Latest Film Reviews
Cirque du Soleil: Anniversary Collection—1984-2005 (DVD Box Set) (2005)
A bargain for lovers of splashy, outre entertainment.
Coach Carter (2005)
A rather exceptionally counter-cultural "teen movie"...raises authentic youth concerns and answers them with convincing integrity.
Saint Ralph (2005)
Light lessons about pain, endurance, and commitment...Likeable to a point, but in the end,
winds up incredible, manipulative, and strictly for the choir.
Memoirs of a Geisha (2005)
A bloated melodrama more interested in poses than inner lives (according to some Japanese-culture-vultures, it gets the poses wrong, too).
Bad News Bears (2005)
Profanity does not a creatively satisfying comedy make....slim characterization and an overfamiliar premise...[relegate]
to lazy, hazy, summer-daze mediocrity.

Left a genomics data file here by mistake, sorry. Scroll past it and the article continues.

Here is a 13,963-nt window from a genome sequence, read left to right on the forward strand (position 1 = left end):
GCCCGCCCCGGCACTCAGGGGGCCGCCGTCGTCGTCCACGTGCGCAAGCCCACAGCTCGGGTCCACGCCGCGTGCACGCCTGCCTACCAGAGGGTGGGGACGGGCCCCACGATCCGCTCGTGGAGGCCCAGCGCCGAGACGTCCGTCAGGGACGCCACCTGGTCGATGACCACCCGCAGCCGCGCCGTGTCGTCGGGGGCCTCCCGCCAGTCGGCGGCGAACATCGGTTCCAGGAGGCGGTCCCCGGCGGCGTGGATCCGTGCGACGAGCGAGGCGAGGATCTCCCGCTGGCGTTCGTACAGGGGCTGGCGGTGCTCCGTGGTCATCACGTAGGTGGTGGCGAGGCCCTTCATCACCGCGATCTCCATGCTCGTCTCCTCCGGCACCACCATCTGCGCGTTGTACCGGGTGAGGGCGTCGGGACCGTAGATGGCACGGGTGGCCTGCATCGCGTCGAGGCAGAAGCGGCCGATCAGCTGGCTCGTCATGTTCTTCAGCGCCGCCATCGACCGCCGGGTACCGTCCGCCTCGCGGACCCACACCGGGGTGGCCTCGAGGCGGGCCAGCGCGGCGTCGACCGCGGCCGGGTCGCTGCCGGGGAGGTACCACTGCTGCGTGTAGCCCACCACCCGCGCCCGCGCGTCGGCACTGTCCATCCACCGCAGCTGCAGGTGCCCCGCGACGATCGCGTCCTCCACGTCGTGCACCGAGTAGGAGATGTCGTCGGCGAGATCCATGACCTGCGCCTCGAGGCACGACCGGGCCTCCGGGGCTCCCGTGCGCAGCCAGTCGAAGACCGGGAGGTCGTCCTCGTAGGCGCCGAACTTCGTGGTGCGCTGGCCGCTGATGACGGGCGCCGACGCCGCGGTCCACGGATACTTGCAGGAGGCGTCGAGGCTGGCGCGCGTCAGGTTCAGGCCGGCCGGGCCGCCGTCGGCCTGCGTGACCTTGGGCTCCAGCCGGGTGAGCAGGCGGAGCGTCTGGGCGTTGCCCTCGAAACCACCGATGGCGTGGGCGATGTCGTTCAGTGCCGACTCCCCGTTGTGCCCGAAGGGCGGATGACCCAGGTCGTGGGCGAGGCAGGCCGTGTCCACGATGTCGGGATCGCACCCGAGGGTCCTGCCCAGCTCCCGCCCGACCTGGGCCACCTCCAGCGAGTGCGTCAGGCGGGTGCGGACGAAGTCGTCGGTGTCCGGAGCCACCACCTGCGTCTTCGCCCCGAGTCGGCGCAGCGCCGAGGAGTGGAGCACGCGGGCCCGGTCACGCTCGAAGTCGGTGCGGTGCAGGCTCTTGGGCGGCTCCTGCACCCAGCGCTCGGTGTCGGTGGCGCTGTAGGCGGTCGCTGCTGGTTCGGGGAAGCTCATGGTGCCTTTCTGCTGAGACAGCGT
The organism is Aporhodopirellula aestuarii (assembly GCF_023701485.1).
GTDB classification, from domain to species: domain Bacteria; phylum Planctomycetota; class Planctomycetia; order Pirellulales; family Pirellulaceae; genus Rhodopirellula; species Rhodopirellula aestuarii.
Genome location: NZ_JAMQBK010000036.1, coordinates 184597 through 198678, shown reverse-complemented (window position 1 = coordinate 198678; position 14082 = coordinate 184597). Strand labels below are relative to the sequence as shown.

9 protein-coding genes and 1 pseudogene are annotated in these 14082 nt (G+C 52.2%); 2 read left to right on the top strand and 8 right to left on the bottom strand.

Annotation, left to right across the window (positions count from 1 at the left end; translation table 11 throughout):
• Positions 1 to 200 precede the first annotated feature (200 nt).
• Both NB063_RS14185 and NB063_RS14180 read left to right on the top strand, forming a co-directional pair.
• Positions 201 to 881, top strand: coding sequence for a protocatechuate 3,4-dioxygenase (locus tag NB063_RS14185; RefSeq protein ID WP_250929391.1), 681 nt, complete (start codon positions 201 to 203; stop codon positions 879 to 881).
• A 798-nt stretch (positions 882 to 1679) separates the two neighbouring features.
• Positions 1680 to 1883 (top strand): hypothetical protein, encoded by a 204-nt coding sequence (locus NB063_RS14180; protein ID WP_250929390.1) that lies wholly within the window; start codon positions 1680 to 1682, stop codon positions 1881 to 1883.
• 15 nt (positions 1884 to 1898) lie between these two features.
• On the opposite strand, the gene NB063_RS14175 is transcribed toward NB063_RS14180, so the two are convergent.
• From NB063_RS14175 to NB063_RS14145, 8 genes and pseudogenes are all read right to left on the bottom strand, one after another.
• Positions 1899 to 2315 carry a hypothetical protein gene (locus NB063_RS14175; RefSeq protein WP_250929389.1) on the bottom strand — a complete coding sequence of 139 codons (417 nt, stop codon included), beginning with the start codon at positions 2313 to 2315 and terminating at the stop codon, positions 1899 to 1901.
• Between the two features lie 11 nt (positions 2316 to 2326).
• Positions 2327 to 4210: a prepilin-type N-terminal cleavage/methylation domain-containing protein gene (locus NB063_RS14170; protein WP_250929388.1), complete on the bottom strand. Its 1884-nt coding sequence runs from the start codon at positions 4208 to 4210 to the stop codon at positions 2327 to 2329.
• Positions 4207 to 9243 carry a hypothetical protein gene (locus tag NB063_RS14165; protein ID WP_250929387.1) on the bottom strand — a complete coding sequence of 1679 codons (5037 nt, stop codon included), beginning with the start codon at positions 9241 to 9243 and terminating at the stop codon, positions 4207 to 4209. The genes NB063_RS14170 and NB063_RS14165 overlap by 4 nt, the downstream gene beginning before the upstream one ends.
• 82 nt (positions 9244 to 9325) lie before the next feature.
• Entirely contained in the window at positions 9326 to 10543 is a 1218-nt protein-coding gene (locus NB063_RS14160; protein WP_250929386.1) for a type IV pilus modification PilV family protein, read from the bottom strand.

Rapturous cinema of the senses...proves once again that nobody does swoony romantic longing, and heartache, like Wong Kar-Wai.
Going Shopping (2005)
Like the funky little shop at its heart,
may not look like much from its exterior, but a little browsing turns up unexpected treasures.
Save the Tiger (1973)
Lemmon turns in showy, theatrical work that's appropriate to the not-terribly subtle film around him, but the whole enterprise is one that's best avoided...
Ellie Parker (2005)
Watts' performance is brave and jazzy, but Coffey's riffing lacks lasting impact.
The Universal Studios brand famously adorns the best Hollywood monster movies. Now two men named Lee have joined forces to reinvent the monster movie and the comic-book movie in one collective stroke...
Mysterious Skin (2005)
Araki embraces the mysteries of human sexuality with a refreshing lack of hysteria and a brace of empathy.
Diverting and well-acted...There are eight million stories in the naked city, and
is five of them.
Like the rest of Johnston's oeuvre, Jumanji puts vivid characters through paces that will quicken any child's pulse.
Just Friends (2005)
Brush aside the pratfalls, cheap-shot fat jokes, and creative variety of crotch attacks, and what's left? Not a lick of emotional sense.
Yours, Mine & Ours (2005)
Plays like a giant warning to get out of town before